Freezing of gait in Parkinson's disease: The impact of dual-tasking and turning


  • Potential conflict of interest: Nothing to report.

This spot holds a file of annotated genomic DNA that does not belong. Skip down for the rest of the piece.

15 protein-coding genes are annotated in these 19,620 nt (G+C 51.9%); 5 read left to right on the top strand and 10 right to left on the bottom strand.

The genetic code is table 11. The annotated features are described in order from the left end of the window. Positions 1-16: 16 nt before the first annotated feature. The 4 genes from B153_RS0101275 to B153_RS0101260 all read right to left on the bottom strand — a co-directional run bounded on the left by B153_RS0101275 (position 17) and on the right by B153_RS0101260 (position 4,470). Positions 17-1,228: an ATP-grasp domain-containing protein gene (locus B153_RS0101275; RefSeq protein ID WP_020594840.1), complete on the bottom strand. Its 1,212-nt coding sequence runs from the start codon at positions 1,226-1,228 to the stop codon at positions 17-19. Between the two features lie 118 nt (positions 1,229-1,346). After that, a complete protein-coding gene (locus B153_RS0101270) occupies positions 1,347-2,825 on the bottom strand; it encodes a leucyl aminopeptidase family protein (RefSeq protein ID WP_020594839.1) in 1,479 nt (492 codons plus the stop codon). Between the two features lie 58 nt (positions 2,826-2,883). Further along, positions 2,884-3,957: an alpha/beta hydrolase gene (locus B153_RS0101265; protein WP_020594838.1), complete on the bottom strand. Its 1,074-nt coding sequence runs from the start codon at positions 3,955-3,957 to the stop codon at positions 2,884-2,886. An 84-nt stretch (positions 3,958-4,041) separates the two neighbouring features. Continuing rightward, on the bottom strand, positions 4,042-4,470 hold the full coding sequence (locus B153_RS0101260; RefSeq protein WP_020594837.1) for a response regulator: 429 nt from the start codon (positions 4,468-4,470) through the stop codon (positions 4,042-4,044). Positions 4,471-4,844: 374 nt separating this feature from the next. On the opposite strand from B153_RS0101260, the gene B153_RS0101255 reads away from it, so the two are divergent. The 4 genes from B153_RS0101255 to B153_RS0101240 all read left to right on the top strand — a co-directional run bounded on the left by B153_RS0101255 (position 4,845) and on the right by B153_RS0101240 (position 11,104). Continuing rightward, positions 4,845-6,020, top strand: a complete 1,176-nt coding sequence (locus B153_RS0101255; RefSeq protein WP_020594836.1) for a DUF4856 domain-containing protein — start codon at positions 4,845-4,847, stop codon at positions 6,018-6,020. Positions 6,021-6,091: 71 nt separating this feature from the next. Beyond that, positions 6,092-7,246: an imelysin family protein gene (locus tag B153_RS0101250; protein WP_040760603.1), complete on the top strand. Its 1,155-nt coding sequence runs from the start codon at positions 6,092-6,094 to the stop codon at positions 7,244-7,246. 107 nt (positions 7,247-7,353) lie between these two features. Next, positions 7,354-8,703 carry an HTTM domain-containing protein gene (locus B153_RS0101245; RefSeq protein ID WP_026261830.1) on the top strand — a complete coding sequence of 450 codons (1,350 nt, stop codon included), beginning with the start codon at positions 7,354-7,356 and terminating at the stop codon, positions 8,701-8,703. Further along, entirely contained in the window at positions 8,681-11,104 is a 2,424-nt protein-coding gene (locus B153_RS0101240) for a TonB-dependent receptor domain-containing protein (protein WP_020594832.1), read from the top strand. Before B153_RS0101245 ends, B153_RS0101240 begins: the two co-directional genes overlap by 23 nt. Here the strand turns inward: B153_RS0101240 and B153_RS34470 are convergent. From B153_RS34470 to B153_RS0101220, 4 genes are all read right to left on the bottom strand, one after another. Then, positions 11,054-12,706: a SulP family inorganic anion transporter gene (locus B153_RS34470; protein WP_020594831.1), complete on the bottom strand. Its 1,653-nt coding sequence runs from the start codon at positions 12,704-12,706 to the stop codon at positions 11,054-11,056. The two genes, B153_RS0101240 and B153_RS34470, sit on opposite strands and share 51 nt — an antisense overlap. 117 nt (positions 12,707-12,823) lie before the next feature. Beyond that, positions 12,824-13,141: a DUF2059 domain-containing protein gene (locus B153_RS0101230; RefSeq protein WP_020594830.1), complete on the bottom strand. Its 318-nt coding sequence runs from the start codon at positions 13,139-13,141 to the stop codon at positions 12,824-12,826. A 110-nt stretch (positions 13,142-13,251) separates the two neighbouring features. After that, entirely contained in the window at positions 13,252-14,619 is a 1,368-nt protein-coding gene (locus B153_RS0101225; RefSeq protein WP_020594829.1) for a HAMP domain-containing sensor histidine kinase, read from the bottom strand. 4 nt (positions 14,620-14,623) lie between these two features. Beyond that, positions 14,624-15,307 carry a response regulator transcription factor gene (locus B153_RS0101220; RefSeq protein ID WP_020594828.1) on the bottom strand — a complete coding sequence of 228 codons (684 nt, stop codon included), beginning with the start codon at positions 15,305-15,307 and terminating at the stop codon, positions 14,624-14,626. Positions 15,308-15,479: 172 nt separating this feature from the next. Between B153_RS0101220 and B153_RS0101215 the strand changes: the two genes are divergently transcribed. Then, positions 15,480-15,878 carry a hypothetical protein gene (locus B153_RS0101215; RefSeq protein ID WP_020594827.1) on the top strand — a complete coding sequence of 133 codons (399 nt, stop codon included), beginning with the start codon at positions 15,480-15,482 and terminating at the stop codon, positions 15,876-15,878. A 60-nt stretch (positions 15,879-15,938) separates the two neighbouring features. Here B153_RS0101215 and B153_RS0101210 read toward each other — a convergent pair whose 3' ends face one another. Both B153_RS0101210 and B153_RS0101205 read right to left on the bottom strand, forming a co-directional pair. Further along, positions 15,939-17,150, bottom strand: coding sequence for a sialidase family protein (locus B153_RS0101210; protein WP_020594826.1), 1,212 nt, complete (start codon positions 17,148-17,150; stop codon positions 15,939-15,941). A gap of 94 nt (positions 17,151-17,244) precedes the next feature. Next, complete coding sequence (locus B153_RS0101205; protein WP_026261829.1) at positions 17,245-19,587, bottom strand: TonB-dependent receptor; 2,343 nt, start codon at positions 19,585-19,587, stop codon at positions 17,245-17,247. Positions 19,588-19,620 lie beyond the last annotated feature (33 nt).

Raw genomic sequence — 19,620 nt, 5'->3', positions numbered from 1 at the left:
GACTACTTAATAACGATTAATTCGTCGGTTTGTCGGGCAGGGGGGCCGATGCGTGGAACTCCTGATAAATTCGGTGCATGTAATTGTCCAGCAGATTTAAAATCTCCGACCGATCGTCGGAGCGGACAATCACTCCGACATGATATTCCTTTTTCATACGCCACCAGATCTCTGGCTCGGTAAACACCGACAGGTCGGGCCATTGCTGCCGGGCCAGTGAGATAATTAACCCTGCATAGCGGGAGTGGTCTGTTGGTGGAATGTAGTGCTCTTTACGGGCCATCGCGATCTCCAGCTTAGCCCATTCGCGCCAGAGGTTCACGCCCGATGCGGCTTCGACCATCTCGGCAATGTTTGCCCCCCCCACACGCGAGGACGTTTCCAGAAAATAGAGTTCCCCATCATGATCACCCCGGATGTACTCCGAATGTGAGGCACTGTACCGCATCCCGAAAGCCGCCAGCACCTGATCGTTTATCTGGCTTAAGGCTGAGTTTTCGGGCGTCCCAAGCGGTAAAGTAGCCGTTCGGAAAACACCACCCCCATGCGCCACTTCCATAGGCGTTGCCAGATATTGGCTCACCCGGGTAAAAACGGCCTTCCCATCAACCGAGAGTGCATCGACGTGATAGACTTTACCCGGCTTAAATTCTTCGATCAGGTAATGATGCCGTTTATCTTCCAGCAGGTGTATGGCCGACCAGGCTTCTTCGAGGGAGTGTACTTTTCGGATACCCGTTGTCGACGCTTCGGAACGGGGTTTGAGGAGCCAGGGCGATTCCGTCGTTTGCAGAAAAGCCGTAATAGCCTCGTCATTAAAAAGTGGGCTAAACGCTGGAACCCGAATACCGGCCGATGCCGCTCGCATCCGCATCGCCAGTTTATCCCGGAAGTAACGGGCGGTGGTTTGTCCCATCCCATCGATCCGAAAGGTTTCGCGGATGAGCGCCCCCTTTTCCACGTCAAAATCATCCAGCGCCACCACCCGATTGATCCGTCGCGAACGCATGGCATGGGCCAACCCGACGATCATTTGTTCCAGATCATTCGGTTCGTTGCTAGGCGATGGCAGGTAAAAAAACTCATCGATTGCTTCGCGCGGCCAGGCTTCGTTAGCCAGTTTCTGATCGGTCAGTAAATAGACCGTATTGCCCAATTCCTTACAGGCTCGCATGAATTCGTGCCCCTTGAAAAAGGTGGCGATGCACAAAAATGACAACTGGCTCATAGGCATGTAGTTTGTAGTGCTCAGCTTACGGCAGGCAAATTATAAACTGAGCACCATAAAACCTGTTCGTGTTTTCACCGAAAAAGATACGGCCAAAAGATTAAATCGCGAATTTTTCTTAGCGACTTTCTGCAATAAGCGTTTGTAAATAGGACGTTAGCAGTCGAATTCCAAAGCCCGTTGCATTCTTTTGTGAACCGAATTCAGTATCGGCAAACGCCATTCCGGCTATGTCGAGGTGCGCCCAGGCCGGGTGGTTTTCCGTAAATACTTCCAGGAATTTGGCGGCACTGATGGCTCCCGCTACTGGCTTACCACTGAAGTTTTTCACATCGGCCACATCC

Background: Turning is the most important trigger for freezing of gait (FOG) in Parkinson's disease (PD), and dual-tasking has been suggested to influence FOG as well. Objective: To understand the effects of dual tasking and turning on FOG. Methods: 14 Freezers and 14 non-freezers matched for disease severity and 14 age-matched controls were asked to turn 180° and 360° with and without a cognitive dual-task during the off-period of the medication cycle. Total number of steps, duration, cadence, freezing-frequency, and secondary-task performance were measured. Results: Seven freezers froze during the protocol. Freezing occurred in 37.5% of trials during 180° turning compared to 0% during straight-line walking (X2 = 10.44, p < 0.01). The occurrence of FOG increased during 360° when also a dual-task was added (X2 = 4.23, p = 0.04). Freezers took significantly more steps and were slower than controls in all conditions. The presence of a dual-task increased these differences. Cadence increased significantly for freezers during 360° and 180° compared to straight-line walking. In contrast, cadence was decreased during turning in controls and non-freezers. During straight-line walking, only freezers made errors in the secondary task. Controls increased their error-rate during 180° turning, whereas freezers deteriorated their secondary task performance during 360°. Conclusions: 360° turning in combination with a dual-task is the most important trigger for freezing. During turning, non-freezers and controls decreased their cadence whereas freezers increased it, which may be related to FOG. Freezers adopted a posture second strategy in contrast to non-freezers when confronted with a dual task. © 2010 Movement Disorder Society